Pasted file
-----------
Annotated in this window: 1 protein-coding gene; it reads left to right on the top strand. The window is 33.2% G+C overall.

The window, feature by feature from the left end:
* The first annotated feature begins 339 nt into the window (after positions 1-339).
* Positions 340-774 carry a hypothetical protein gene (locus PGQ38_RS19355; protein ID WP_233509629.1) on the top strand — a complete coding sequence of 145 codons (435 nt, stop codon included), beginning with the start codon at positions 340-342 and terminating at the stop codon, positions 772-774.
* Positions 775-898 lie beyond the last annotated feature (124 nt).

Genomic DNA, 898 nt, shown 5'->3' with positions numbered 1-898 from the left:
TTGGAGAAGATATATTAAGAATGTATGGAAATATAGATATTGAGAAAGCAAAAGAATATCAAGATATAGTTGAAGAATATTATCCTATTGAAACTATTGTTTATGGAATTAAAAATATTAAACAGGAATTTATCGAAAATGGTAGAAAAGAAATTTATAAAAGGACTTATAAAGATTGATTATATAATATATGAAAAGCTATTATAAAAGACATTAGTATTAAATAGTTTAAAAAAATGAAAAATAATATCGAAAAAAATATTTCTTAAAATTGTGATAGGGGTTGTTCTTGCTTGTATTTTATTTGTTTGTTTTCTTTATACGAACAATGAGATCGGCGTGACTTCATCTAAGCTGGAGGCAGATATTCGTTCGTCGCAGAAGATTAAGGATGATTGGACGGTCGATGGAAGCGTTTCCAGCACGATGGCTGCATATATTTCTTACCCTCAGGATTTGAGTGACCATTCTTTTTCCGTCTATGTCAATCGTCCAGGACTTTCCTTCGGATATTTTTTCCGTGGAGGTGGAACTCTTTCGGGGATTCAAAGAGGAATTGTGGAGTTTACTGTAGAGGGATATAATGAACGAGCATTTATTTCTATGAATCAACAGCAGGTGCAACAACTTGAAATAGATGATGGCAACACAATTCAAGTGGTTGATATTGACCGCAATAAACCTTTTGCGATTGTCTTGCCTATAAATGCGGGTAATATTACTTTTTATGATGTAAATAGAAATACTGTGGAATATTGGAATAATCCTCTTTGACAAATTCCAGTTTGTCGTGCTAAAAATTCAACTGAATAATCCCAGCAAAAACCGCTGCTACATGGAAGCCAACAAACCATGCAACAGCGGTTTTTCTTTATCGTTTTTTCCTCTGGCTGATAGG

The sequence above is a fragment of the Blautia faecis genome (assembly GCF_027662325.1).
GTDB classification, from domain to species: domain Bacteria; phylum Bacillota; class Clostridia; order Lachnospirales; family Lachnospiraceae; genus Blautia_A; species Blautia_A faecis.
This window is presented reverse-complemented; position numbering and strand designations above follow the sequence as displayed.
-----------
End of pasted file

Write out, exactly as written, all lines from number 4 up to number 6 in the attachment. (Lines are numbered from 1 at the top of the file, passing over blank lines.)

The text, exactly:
* Positions 340-774 carry a hypothetical protein gene (locus PGQ38_RS19355; protein ID WP_233509629.1) on the top strand — a complete coding sequence of 145 codons (435 nt, stop codon included), beginning with the start codon at positions 340-342 and terminating at the stop codon, positions 772-774.
* Positions 775-898 lie beyond the last annotated feature (124 nt).

Genomic DNA, 898 nt, shown 5'->3' with positions numbered 1-898 from the left: